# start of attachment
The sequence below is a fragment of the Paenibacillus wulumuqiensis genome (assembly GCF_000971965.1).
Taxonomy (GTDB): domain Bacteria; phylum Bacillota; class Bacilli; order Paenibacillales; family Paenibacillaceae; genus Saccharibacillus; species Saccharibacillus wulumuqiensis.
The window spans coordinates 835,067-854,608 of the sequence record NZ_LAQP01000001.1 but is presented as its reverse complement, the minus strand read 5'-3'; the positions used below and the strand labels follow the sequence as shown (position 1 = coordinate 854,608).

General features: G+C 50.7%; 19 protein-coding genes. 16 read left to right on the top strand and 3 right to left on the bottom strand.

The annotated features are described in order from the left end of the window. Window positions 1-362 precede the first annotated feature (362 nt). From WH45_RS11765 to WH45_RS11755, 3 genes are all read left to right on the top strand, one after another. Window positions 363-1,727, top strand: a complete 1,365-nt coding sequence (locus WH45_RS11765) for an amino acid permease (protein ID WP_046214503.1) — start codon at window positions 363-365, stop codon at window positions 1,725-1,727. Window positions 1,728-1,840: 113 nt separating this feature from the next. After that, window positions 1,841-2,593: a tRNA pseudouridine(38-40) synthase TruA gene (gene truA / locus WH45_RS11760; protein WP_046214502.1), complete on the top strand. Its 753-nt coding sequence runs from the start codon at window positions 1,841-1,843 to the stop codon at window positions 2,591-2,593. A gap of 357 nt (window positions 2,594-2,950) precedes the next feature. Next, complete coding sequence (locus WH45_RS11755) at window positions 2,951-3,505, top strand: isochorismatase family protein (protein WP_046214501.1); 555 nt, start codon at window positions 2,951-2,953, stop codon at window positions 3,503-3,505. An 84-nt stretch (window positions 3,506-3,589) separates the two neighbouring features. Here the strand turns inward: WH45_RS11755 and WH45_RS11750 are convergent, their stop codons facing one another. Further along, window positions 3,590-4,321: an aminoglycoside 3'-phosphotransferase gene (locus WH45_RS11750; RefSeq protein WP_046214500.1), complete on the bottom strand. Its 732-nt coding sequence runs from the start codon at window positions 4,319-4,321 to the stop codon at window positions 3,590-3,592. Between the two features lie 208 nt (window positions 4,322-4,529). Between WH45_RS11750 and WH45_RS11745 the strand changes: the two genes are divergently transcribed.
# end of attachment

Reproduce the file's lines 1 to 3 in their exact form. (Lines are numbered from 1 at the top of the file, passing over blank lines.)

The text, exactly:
The sequence below is a fragment of the Paenibacillus wulumuqiensis genome (assembly GCF_000971965.1).
Taxonomy (GTDB): domain Bacteria; phylum Bacillota; class Bacilli; order Paenibacillales; family Paenibacillaceae; genus Saccharibacillus; species Saccharibacillus wulumuqiensis.
The window spans coordinates 835,067-854,608 of the sequence record NZ_LAQP01000001.1 but is presented as its reverse complement, the minus strand read 5'-3'; the positions used below and the strand labels follow the sequence as shown (position 1 = coordinate 854,608).